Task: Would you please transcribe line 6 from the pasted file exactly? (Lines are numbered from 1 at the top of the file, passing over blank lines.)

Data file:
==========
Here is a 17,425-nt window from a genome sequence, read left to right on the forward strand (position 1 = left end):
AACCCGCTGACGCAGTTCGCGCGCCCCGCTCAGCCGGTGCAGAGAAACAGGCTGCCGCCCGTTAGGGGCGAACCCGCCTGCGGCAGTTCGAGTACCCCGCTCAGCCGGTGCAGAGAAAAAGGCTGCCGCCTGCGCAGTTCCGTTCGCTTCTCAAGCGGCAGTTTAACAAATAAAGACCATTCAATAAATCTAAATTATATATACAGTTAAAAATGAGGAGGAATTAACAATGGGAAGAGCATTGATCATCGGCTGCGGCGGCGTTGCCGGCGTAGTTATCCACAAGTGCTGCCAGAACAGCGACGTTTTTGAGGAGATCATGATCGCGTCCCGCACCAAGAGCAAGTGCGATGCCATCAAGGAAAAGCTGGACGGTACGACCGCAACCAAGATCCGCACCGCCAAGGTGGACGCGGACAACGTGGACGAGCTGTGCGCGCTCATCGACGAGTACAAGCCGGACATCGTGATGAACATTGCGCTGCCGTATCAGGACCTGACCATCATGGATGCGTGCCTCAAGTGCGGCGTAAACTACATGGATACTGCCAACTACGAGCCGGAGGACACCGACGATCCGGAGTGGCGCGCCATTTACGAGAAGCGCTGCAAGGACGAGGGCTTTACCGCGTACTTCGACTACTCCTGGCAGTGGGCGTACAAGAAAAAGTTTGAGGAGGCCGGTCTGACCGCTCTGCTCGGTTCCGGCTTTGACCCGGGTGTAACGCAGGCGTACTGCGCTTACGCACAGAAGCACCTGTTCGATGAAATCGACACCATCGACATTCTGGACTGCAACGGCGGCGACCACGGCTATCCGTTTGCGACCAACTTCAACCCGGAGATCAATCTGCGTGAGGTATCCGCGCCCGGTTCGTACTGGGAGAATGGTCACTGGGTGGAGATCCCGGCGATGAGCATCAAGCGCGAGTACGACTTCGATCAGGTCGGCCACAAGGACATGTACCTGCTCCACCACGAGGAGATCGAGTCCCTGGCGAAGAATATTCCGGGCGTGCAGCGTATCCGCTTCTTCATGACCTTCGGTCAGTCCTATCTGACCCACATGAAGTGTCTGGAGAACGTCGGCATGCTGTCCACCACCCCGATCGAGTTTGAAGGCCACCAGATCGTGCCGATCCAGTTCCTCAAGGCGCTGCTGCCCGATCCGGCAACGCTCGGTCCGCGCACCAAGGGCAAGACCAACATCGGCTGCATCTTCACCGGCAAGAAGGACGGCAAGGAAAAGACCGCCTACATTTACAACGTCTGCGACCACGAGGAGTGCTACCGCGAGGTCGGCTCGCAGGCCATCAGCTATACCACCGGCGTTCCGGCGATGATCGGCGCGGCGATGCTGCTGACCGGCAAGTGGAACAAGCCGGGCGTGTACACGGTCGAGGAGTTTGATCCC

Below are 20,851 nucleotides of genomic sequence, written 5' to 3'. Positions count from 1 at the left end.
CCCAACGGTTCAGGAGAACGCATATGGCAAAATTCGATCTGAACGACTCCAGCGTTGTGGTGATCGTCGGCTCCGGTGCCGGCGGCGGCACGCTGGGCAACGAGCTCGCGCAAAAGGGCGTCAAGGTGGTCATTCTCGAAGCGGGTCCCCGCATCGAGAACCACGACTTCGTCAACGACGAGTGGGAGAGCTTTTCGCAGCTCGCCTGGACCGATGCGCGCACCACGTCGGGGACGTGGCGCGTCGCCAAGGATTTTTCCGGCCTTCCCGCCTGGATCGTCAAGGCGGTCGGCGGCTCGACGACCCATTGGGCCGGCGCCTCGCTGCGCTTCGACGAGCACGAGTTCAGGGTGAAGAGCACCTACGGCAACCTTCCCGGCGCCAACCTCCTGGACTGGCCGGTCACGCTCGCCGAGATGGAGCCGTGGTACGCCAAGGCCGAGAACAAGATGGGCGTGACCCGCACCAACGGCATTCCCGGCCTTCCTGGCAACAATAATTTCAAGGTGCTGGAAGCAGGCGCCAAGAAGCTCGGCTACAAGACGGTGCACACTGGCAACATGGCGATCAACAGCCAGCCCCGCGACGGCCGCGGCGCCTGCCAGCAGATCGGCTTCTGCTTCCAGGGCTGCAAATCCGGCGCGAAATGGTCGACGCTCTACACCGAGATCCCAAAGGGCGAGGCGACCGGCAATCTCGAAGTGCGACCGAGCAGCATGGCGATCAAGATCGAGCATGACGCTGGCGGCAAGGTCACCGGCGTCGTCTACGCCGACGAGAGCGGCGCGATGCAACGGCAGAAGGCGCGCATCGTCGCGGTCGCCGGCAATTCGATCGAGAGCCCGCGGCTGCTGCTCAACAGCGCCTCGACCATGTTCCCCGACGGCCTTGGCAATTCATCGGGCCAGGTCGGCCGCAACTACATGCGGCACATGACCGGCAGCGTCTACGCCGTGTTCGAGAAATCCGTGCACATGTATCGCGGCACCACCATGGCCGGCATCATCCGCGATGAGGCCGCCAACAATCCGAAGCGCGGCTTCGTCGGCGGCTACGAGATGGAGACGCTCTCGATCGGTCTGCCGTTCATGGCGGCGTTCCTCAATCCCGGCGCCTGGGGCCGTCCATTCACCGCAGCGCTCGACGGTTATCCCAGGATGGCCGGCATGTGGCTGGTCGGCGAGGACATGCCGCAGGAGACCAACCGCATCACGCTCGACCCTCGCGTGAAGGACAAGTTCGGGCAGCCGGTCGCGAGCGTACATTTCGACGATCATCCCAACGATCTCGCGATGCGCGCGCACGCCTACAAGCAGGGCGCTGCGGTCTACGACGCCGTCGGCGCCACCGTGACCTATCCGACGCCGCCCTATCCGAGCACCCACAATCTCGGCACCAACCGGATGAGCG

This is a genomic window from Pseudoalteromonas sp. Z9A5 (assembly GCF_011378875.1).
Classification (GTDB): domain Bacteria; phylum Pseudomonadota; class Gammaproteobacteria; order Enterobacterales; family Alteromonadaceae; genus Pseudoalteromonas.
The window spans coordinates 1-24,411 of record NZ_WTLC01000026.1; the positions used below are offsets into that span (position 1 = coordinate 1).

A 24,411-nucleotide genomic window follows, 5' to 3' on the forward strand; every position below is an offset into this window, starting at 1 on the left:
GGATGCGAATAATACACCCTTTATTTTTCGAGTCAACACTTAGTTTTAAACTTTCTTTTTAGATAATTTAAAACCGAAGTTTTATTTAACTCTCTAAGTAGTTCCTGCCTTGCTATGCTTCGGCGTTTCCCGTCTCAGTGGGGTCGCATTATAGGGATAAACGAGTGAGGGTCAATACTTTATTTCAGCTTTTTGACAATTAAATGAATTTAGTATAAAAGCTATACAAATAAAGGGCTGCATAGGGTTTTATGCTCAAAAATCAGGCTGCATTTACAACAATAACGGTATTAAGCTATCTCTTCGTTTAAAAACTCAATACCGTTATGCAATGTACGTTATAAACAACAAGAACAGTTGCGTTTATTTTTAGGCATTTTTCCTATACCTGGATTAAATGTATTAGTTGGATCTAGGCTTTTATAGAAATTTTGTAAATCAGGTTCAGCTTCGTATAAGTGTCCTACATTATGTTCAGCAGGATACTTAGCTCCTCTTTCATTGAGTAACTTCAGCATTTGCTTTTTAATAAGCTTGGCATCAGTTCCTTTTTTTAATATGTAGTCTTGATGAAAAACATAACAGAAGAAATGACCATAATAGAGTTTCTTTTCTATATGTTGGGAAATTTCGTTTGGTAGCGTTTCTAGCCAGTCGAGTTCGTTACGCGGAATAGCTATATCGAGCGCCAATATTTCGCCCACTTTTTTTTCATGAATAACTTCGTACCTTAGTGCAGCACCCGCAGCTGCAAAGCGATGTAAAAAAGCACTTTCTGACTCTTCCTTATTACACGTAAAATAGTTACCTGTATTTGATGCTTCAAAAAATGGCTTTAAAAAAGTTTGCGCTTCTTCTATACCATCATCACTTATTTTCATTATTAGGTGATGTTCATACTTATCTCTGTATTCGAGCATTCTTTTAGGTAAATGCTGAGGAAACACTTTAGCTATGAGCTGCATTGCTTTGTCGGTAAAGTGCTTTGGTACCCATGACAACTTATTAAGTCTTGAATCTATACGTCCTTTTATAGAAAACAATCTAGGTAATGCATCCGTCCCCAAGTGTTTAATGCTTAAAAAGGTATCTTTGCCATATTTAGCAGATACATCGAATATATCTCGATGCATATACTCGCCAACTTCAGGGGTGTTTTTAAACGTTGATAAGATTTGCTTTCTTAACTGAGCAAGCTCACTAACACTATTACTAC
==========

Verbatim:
Classification (GTDB): domain Bacteria; phylum Pseudomonadota; class Gammaproteobacteria; order Enterobacterales; family Alteromonadaceae; genus Pseudoalteromonas.